Eton sacking of tutor over ‘gender roles’ lecture ‘could jeopardise the school’s charitable status’

The sacking of an Eton tutor over a controversial lecture on ‘gender roles’ could jeopardise the school’s legal status as a charity, the Free Speech Union has warned. 

English teacher Will Knowland was dismissed for refusing to remove a video published on his YouTube channel that denounced ‘radical feminist orthodoxy’ – which was intended for the £42,500-a-year school’s older pupils.

He appealed the decision and a disciplinary panel will consider his fate on Tuesday, though the ruling is not expected to be announced for several days. 

The sacking has sparked a free-speech storm which has seen headmaster Simon Henderson accused of pushing a ‘woke agenda’, and of presiding over a ‘progressive’ atmosphere akin to ‘religious fundamentalism’ by College staff.

Eton, which was founded in 1440 and has educated 20 prime ministers, has now been told that Mr Knowland’s sacking ‘promote[s] one particular political ideology over another’ – and puts its legal status as a charity in jeopardy.

In a letter seen by MailOnline, the Free Speech Union has disputed the College’s claim that a failure to dismiss Mr Knowland for not removing his 30-minute YouTube video could expose Eton to potential liability under the Equality Act.

Director-general Toby Young accuses the school of ‘overstating its legal risk in relation to the Equality Act’ to the exclusion of it primary duty as a charity to ‘provide a broad, open-minded, challenging education’.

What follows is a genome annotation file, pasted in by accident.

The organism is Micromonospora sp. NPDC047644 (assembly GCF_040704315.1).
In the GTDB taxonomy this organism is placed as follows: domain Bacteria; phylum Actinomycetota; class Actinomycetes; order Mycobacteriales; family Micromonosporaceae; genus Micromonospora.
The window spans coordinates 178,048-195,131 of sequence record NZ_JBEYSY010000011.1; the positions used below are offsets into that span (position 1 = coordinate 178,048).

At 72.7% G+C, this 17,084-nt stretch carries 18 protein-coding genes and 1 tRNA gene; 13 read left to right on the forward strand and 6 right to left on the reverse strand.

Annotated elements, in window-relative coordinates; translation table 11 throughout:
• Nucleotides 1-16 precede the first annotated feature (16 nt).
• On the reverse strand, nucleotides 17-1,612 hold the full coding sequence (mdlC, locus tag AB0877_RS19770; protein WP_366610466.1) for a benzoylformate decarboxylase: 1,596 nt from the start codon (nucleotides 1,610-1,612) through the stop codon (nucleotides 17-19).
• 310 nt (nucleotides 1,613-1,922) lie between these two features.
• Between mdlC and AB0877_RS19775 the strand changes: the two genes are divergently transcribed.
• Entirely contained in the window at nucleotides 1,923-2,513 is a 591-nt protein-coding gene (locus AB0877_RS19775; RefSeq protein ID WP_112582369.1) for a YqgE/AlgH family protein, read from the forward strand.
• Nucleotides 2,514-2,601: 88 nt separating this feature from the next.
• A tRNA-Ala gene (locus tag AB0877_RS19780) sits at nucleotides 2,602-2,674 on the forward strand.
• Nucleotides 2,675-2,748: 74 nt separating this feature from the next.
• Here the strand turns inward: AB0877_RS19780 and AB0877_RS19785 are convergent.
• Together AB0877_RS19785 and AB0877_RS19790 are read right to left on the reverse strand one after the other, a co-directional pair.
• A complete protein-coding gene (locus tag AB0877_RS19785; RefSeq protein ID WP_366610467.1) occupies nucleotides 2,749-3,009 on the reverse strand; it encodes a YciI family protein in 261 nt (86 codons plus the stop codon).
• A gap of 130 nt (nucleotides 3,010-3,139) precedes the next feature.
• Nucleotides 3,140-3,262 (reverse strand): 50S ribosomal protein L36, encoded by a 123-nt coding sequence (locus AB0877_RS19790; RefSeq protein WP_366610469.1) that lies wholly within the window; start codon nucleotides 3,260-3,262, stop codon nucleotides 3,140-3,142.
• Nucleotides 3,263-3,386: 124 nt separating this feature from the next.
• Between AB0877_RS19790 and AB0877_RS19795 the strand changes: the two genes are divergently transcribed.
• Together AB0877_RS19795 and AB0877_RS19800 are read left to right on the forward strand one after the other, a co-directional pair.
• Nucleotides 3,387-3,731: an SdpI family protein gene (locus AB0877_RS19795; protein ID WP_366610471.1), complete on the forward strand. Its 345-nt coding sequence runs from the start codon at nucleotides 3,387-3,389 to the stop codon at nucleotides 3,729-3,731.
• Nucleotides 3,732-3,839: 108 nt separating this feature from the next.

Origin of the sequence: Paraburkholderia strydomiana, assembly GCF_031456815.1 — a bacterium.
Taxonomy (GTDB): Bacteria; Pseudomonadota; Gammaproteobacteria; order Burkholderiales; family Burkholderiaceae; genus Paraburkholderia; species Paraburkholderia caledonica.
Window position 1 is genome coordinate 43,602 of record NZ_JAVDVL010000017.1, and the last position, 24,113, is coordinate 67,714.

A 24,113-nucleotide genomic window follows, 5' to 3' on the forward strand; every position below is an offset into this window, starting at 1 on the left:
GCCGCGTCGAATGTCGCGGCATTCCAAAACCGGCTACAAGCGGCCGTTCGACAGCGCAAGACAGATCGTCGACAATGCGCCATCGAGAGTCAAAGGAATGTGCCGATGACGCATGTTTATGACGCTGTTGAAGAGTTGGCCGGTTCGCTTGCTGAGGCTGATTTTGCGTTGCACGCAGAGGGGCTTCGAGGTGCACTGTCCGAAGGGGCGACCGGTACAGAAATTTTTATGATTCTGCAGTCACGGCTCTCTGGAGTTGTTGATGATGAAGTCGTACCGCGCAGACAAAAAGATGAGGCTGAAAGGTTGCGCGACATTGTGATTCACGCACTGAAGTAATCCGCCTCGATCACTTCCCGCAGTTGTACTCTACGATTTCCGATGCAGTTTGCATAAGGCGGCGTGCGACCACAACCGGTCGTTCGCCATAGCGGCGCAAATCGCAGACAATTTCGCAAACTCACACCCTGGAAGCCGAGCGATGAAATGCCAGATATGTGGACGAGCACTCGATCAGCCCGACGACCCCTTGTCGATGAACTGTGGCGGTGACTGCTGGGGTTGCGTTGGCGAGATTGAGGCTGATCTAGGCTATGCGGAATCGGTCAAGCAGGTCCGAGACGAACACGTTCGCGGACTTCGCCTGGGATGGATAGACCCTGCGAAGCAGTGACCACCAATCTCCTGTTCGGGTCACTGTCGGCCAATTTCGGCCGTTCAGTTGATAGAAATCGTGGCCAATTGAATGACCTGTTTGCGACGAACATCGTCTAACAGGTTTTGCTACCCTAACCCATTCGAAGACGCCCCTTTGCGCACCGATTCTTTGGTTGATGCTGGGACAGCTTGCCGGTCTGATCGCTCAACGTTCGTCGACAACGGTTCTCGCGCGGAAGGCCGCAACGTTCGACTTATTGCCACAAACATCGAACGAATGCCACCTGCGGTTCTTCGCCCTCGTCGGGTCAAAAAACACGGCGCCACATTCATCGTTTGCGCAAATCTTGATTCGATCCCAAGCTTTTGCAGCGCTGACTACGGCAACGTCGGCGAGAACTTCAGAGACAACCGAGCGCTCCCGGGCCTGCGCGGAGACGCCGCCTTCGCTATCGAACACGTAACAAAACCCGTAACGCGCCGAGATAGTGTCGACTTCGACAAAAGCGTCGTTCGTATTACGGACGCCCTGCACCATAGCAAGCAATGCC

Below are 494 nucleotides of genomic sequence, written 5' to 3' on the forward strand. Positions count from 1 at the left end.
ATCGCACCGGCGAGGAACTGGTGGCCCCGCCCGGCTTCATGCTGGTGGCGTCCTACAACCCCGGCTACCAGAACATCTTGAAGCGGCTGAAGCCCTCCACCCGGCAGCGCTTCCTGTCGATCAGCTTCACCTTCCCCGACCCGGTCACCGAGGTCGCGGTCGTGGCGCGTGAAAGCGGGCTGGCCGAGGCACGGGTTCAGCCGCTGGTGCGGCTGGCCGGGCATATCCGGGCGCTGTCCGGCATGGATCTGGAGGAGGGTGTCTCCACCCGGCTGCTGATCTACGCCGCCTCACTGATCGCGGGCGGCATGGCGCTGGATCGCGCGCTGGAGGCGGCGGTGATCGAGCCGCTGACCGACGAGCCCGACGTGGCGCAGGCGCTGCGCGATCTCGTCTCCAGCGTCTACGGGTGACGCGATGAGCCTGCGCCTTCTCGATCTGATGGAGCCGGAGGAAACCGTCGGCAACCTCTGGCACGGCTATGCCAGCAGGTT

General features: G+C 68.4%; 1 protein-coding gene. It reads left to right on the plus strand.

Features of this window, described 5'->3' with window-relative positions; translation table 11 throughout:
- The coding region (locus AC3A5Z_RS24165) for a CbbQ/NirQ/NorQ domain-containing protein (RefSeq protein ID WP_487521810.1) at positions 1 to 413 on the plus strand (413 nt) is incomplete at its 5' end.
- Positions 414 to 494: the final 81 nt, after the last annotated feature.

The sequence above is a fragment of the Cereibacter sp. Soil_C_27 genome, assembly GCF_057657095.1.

He questions if Eton’s trustees are properly carrying out their legal duties and warns that the dismissal ‘promote[s] one particular political ideology over another’. 

The sacking of an Eton tutor over a controversial lecture on ‘gender roles’ could jeopardise the school’s legal status as a charity, the Free Speech Union has warned 

English teacher Will Knowland was dismissed for refusing to remove a video published on his YouTube channel that denounced 'radical feminist orthodoxy'

English teacher Will Knowland was dismissed for refusing to remove a video published on his YouTube channel that denounced 'radical feminist orthodoxy'

English teacher Will Knowland was dismissed for refusing to remove a video published on his YouTube channel that denounced ‘radical feminist orthodoxy’

‘Promoting a specific point of view may be a way of furthering another charitable aim, but it would not be education,’ Mr Young writes.   

‘This would be highly troubling in any school, but for one with such a storied history and pre-eminent international reputation, it is potentially catastrophic.’ 

The letter states that the Free Speech Union will make a complaint to the Charity Commission requesting a statutory inquiry into the College, ‘in the event of Mr Knowland’s dismissal being affirmed on appeal’.

They also threaten to write to the Attorney General to make a reference to the Charity Tribunal ‘regarding the meaning of the advancement of education for the public benefit in relation to matters of political and cultural controversy’. 

Mr Knowland’s lecture was never actually delivered at Eton, but a video of the ‘Patriarchy Paradox’ was uploaded to his own YouTube page.  

Some figures who initially backed Mr Knowland – including Harvard psychologist Steven Pinker – have now distanced themselves after learning more about the lecture, which included incorrect statistics about rape.

Eton headmaster Simon Henderson (pictured) was accused of implementing a progressive 'woke' agenda and suppressing free speech after sacking English teacher Will Knowland